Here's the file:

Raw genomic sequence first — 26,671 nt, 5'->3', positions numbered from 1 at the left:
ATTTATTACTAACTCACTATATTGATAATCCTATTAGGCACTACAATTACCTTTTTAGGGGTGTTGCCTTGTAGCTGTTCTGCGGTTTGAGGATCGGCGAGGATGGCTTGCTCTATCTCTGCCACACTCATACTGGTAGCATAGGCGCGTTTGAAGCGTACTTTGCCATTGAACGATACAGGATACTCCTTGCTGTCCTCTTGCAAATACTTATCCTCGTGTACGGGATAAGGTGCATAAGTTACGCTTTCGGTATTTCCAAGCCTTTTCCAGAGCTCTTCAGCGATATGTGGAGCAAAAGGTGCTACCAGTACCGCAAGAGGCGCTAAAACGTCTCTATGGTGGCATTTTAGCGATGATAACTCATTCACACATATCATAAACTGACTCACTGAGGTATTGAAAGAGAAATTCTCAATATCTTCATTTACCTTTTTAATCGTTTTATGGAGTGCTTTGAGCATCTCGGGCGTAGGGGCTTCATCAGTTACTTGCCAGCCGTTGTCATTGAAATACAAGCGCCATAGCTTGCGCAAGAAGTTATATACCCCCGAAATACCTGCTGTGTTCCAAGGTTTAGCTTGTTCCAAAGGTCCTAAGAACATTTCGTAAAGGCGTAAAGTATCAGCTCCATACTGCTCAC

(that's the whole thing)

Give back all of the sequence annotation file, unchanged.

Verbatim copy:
Raw genomic sequence first — 26,671 nt, 5'->3', positions numbered from 1 at the left:
ATTTATTACTAACTCACTATATTGATAATCCTATTAGGCACTACAATTACCTTTTTAGGGGTGTTGCCTTGTAGCTGTTCTGCGGTTTGAGGATCGGCGAGGATGGCTTGCTCTATCTCTGCCACACTCATACTGGTAGCATAGGCGCGTTTGAAGCGTACTTTGCCATTGAACGATACAGGATACTCCTTGCTGTCCTCTTGCAAATACTTATCCTCGTGTACGGGATAAGGTGCATAAGTTACGCTTTCGGTATTTCCAAGCCTTTTCCAGAGCTCTTCAGCGATATGTGGAGCAAAAGGTGCTACCAGTACCGCAAGAGGCGCTAAAACGTCTCTATGGTGGCATTTTAGCGATGATAACTCATTCACACATATCATAAACTGACTCACTGAGGTATTGAAAGAGAAATTCTCAATATCTTCATTTACCTTTTTAATCGTTTTATGGAGTGCTTTGAGCATCTCGGGCGTAGGGGCTTCATCAGTTACTTGCCAGCCGTTGTCATTGAAATACAAGCGCCATAGCTTGCGCAAGAAGTTATATACCCCCGAAATACCTGCTGTGTTCCAAGGTTTAGCTTGTTCCAAAGGTCCTAAGAACATTTCGTAAAGGCGTAAAGTATCAGCTCCATACTGCTCAC